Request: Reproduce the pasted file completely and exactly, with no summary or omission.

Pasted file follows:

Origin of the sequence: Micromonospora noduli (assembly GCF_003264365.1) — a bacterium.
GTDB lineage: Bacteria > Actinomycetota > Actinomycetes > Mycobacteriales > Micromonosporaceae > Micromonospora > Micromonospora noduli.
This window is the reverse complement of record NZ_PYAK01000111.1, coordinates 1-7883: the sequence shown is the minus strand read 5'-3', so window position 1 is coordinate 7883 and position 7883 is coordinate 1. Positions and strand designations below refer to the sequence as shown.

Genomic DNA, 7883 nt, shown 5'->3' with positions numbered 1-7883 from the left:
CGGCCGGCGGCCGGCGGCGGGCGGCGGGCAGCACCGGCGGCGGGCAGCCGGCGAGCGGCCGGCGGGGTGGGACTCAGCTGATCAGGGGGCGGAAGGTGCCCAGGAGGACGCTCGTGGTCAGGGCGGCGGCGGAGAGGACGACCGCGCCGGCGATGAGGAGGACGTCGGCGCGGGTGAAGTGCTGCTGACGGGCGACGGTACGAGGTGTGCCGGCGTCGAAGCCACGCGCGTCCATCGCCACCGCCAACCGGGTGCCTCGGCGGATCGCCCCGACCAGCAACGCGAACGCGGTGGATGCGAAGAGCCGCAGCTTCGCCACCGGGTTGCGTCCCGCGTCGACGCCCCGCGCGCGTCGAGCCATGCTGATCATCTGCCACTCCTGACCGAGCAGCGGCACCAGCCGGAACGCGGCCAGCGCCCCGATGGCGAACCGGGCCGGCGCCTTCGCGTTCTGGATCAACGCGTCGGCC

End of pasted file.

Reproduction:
Origin of the sequence: Micromonospora noduli (assembly GCF_003264365.1) — a bacterium.
GTDB lineage: Bacteria > Actinomycetota > Actinomycetes > Mycobacteriales > Micromonosporaceae > Micromonospora > Micromonospora noduli.
This window is the reverse complement of record NZ_PYAK01000111.1, coordinates 1-7883: the sequence shown is the minus strand read 5'-3', so window position 1 is coordinate 7883 and position 7883 is coordinate 1. Positions and strand designations below refer to the sequence as shown.

Genomic DNA, 7883 nt, shown 5'->3' with positions numbered 1-7883 from the left:
CGGCCGGCGGCCGGCGGCGGGCGGCGGGCAGCACCGGCGGCGGGCAGCCGGCGAGCGGCCGGCGGGGTGGGACTCAGCTGATCAGGGGGCGGAAGGTGCCCAGGAGGACGCTCGTGGTCAGGGCGGCGGCGGAGAGGACGACCGCGCCGGCGATGAGGAGGACGTCGGCGCGGGTGAAGTGCTGCTGACGGGCGACGGTACGAGGTGTGCCGGCGTCGAAGCCACGCGCGTCCATCGCCACCGCCAACCGGGTGCCTCGGCGGATCGCCCCGACCAGCAACGCGAACGCGGTGGATGCGAAGAGCCGCAGCTTCGCCACCGGGTTGCGTCCCGCGTCGACGCCCCGCGCGCGTCGAGCCATGCTGATCATCTGCCACTCCTGACCGAGCAGCGGCACCAGCCGGAACGCGGCCAGCGCCCCGATGGCGAACCGGGCCGGCGCCTTCGCGTTCTGGATCAACGCGTCGGCC